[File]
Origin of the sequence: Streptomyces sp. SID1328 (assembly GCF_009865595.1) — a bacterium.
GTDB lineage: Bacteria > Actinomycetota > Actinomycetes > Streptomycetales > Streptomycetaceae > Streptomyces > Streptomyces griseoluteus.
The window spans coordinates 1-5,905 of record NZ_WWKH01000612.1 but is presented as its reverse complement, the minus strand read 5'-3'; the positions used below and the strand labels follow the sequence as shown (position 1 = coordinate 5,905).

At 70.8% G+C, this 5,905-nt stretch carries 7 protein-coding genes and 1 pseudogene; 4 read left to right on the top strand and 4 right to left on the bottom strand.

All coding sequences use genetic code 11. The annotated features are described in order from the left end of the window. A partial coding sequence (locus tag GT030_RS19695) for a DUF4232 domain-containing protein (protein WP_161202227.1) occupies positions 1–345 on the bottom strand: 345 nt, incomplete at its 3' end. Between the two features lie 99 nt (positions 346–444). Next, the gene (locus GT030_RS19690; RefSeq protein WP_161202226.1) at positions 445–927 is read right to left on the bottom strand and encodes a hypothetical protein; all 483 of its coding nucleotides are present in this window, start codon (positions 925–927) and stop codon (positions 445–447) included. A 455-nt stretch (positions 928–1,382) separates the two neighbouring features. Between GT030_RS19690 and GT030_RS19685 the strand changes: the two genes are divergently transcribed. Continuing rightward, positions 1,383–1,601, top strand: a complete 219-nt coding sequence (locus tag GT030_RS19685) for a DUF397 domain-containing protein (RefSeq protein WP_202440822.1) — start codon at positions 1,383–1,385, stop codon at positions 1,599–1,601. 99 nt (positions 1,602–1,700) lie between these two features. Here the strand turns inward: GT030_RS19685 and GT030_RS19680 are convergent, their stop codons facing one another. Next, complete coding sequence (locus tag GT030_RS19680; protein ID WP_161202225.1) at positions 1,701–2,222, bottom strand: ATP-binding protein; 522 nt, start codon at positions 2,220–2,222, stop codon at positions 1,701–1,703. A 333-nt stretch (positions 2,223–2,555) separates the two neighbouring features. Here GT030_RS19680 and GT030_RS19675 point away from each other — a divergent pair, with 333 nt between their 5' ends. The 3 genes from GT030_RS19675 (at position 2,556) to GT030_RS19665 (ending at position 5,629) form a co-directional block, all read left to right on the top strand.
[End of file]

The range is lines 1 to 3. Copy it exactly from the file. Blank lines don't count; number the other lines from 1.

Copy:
Origin of the sequence: Streptomyces sp. SID1328 (assembly GCF_009865595.1) — a bacterium.
GTDB lineage: Bacteria > Actinomycetota > Actinomycetes > Streptomycetales > Streptomycetaceae > Streptomyces > Streptomyces griseoluteus.
The window spans coordinates 1-5,905 of record NZ_WWKH01000612.1 but is presented as its reverse complement, the minus strand read 5'-3'; the positions used below and the strand labels follow the sequence as shown (position 1 = coordinate 5,905).